their changes in whole, elected the first Minister for Magic, Damian Muther,
who held the position till 1657, disbanded the Wizards’ Council, and reconvened
as the Ministry of Magic.

of the Ministry’s first acts was to pass the so-called Wand Ban, a clause in
the Code of Wand Use that forbade any magical beings apart from wizards,
witches, beings that were half-witch or –wizard, and werewolves from carrying a
wand, striking a blow against the goblins and reassuring the general wizarding
community that the new government would listen to their complaints.

Initially the Ministry only had four departments: The
Department of International Magical Cooperation, the Department for the
Regulation and Control of Magical Creatures, the Department of Magical Games
and Sports, and its largest department today, the Department of Magical Law
Enforcement. Soon after its creation the Department of Magical Accidents and
Catastrophes became a necessary addition.

The Department of Magical Law Enforcement, already
busy enforcing the Statue of Secrecy and taking to law those wizards whose
hatred of Muggles boiled over into curses, was made busier in 1717 when
Minister for Magic Larson Mole coined the term ‘Unforgivable Curses,’ and
officially classified the Imperius Curse, the Cruciatus Curse, and Avada Kedavra as unforgivable and worthy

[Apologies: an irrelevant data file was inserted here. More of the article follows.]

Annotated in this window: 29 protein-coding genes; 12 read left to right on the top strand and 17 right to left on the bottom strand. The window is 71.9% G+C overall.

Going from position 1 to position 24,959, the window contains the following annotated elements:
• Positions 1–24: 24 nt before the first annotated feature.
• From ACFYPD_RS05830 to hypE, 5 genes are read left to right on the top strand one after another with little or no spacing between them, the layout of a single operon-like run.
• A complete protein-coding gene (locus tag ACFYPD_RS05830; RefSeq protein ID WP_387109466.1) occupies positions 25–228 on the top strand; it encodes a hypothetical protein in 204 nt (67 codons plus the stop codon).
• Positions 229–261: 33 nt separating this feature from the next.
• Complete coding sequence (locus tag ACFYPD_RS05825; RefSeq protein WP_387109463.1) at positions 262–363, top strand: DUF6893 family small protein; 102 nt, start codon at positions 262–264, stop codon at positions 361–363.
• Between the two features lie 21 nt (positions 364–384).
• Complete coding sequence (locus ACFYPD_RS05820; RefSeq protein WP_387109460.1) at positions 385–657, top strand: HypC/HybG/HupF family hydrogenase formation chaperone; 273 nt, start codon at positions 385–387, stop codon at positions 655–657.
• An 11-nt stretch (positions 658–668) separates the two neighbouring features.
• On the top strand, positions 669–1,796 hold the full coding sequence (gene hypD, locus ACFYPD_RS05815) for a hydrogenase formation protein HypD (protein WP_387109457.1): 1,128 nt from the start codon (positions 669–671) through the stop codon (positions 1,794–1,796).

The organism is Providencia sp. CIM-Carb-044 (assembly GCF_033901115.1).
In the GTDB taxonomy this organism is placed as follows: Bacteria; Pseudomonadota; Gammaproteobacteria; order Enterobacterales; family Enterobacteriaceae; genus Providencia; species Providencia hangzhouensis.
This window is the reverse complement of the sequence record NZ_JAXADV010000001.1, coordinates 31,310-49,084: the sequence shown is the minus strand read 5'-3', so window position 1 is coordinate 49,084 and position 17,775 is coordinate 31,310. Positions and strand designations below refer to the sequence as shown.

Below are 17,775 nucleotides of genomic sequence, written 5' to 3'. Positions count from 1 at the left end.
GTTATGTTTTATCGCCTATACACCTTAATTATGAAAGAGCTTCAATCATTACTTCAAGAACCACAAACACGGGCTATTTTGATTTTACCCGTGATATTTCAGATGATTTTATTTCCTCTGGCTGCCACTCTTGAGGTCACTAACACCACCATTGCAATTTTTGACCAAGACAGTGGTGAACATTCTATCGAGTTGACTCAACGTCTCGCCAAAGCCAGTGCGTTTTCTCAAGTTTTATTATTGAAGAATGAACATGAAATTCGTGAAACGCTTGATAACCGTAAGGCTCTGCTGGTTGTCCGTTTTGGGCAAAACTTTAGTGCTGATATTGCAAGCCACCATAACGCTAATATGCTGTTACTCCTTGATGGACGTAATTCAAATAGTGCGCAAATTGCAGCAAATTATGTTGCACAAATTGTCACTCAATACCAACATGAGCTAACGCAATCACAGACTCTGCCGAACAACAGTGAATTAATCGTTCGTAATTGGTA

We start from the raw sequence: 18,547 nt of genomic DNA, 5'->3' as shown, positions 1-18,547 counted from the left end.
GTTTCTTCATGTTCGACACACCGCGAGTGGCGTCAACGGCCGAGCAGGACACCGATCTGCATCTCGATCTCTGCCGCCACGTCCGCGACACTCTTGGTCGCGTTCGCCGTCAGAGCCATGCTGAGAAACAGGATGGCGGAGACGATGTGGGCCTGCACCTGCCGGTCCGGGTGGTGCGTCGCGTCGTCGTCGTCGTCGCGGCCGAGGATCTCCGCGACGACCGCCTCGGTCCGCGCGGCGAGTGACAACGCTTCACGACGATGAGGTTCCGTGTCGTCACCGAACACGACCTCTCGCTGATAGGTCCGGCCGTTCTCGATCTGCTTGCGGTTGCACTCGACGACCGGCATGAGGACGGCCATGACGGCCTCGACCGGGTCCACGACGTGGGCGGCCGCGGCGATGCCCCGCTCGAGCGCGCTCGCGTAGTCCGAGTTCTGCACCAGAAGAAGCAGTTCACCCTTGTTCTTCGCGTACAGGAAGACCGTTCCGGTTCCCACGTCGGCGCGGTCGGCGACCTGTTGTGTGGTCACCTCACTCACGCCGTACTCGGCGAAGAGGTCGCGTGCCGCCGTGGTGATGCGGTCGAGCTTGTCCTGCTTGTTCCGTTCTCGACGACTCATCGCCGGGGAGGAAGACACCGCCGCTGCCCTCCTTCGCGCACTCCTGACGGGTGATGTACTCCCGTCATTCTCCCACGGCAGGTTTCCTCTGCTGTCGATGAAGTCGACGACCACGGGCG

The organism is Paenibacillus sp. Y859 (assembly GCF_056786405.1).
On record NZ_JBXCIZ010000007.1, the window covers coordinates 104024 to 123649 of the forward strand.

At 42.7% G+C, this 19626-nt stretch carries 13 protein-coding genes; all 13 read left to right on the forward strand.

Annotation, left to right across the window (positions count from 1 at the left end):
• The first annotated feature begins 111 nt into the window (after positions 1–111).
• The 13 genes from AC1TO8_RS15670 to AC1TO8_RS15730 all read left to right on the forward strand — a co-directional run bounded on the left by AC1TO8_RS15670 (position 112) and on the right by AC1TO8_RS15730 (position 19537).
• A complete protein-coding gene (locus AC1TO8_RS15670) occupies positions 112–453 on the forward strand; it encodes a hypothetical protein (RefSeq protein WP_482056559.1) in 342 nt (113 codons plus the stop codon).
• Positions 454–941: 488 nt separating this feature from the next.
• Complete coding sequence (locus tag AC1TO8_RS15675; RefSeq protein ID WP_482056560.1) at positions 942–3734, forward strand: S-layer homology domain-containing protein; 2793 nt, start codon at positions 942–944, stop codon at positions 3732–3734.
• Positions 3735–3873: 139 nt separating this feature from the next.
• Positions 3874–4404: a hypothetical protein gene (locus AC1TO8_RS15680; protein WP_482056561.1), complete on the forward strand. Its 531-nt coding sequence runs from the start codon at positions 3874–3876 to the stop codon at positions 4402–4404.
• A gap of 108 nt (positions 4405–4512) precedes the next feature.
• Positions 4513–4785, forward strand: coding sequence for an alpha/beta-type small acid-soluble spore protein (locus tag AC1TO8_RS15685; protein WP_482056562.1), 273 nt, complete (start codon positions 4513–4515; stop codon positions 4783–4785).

of a lifetime sentence in Azkaban.

Magical transportation had, for the better part of the
18th and 19th century, been overseen by the Department of
Magical Accidents and Catastrophes, what with the constant Splinching
associated with Apparation, but once wizard Quintin Quale discovered how to
connect to Muggle fireplaces using Floo powder in 1902, the workload for the
department simply became too much, and the creation of the Department of
Magical Transportation was added to the Ministry.

  Sometime during the
late 1800s the Department of Mysteries also came into being, though it is
unclear exactly when, how, or why it came about. Not even the Minister for
Magic at the time, Faris ‘Spout Hole’ Spavin knew of its existence until
several years into his term.

  From its founding in
1631, the early days of the Ministry were dedicated to creating and
implementing wizarding policies. In over 300 years, there have been exactly
twenty-five Ministers for Magic, all of whom were men until the year 1798 when
Artemisia Lufkin, the twelfth Minister, was elected into office. As a result,
several older members of the Wizengamot resigned in protest. Nevertheless,
Lufkin had a successful term in office, and worked alongside the then Head of
the Department of Magical Law Enforcement Torin McTaggart to standardize
training for Aurors and Hit Wizards.

  Her successor Grogan
Stump, who served in office from 1811–1819, is credited for the creation of the
three sub-divisions of the Department for the Regulation and Control of Magical